So. Cal. blaze forces Biola students’ families to evacuate

Flames+inch+towards+homes+in+Portola+Hills+on+Monday+night.

Photo by Ron Bartlo

Flames inch towards homes in Portola Hills on Monday night. Firefighters waited to defend the houses until the blaze was a few yards from the property. By 3:00 a.m. Tuesday, the fire was contained.

The devastating wildfires that continue to ravage southern California since the weekend have had a major impact not only to the areas in flames, but also to the staff and students of Biola University.

Many students and staff have received the unsettling news that their friends, family and loved ones have been evacuated from their houses.

Briana Binstock, an Alpha Chi resident, was at home when she was notified about the evacuation.

“My whole family, relatives and friends got evacuated,” she said. “Right now my house is fine but the wind has shifted and it is headed towards Canyon, and my house is near Canyon.”

Freshman Briana Medina is in a similar situation.

“So far my house is fine, but my family got evacuated and my mom is at my aunt’s house in another city.”

Binstock and Medina added how they were “scared and nervous for the family that we know… we want to everyone in San Diego safe.”

While Biola is far from the fires, the signs of the devastation are evident. In every parking lot at Biola, cars are covered with dust and ashes. Students walking around the campus cup their hands over their noses to avoid inhaling the ashes and dust.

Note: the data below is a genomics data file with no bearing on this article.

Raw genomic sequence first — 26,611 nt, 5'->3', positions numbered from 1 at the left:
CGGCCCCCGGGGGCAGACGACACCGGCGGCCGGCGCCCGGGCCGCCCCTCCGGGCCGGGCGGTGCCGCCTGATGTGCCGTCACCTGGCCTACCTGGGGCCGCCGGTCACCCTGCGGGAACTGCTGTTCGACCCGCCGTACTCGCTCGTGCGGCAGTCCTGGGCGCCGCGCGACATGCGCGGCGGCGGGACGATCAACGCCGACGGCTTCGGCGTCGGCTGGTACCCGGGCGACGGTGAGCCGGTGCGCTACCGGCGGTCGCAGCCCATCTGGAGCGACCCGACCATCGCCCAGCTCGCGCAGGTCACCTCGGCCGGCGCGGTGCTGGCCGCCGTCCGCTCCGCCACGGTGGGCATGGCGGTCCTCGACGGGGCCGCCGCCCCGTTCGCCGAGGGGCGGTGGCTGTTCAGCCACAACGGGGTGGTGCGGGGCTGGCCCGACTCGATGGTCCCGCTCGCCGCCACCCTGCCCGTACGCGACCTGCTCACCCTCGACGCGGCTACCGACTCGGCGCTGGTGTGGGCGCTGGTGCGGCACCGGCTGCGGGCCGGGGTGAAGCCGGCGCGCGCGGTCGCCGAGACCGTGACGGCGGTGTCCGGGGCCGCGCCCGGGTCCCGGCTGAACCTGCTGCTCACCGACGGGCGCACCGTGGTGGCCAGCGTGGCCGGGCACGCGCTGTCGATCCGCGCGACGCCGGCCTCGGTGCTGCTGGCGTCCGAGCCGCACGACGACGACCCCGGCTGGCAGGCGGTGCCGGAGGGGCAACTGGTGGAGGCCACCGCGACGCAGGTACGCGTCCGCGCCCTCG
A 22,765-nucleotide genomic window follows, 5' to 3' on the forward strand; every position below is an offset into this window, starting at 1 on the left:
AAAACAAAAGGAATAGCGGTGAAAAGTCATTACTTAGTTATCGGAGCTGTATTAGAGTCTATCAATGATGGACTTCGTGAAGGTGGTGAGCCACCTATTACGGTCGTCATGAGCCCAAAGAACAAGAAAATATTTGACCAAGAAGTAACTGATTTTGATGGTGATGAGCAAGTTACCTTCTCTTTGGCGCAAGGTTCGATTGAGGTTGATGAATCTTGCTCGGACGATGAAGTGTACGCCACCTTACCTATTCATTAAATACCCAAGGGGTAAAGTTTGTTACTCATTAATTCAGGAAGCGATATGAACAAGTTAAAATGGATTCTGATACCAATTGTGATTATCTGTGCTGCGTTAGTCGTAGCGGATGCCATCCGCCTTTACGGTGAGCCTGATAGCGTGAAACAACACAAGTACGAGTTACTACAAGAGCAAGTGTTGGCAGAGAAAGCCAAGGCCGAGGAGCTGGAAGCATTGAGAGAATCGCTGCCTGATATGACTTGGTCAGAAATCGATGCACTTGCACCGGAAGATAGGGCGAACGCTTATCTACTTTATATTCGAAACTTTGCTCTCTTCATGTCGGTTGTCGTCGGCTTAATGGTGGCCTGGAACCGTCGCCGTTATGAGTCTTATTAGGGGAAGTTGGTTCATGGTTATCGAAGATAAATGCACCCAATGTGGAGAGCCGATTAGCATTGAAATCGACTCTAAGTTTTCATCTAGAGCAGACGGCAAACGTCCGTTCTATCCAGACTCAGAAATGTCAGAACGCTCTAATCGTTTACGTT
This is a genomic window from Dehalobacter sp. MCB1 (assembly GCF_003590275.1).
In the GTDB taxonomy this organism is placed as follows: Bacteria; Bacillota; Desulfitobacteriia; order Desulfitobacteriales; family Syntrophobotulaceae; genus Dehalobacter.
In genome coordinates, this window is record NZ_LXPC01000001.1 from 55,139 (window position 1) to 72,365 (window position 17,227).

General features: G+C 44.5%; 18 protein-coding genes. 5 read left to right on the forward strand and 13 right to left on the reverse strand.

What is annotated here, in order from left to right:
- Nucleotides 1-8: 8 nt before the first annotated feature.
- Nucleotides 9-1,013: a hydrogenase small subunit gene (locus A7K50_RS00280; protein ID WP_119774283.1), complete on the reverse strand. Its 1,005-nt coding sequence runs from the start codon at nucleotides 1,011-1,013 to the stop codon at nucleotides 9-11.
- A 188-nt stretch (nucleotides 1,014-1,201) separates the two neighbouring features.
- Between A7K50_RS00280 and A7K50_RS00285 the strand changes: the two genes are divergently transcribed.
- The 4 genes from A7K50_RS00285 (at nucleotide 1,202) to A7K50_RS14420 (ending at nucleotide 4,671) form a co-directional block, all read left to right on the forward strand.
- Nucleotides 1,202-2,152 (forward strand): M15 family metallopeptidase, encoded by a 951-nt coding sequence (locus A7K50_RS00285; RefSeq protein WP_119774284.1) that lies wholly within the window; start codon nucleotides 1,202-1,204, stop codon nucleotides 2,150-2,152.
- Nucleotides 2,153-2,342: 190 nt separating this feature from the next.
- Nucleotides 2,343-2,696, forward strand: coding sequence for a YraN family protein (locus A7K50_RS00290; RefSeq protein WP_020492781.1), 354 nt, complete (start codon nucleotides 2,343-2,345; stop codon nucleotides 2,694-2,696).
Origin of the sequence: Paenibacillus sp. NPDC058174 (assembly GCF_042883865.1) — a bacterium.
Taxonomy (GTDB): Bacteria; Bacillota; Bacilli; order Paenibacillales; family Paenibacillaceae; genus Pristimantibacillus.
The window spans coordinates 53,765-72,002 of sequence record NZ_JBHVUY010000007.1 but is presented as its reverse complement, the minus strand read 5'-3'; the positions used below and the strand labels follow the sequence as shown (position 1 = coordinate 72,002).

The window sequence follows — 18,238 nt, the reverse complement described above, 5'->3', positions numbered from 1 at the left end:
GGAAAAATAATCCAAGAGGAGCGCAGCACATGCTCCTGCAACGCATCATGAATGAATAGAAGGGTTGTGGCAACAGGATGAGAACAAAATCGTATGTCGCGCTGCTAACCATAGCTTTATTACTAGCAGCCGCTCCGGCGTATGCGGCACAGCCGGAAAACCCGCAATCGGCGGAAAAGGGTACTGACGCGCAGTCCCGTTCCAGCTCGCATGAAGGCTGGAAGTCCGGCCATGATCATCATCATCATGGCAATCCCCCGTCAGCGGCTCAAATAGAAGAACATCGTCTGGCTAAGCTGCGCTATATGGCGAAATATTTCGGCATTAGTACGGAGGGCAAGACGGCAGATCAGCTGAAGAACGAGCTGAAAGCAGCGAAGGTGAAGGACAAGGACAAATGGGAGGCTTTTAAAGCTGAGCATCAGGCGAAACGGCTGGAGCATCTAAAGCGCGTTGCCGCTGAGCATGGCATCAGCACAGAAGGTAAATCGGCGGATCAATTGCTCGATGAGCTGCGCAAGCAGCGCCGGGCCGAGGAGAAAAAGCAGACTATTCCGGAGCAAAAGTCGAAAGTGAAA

The number of students eating outside the cafeteria lessened as students tried to avoid the smoky air. Sophomore Christina Lewin explained how she had to cover her glass of milk with her hand in order to keep ash from falling into her cup. Her clean pants were marked with ashes after eating on the patio.

Another student, Kesslyn Martin, a runner on the Biola track team, said, “It is very hard to see while driving, due to the smoke in the air… runners had to run in the gym because it is harder to breathe and your eyes get watery.”

With more than 500,000 southern Californians evacuated, the administration is looking for ways to help.

“We want to prayerfully support those who are going through a hard time,” said University President Barry H. Corey in an interview with The Chimes. “Our hearts go out to those who were affected by the fire in Southern California.”

He mentioned that he was in touch with Provost Gary Miller so that he and his staff can pray and support the students and staff who are going through hardship.

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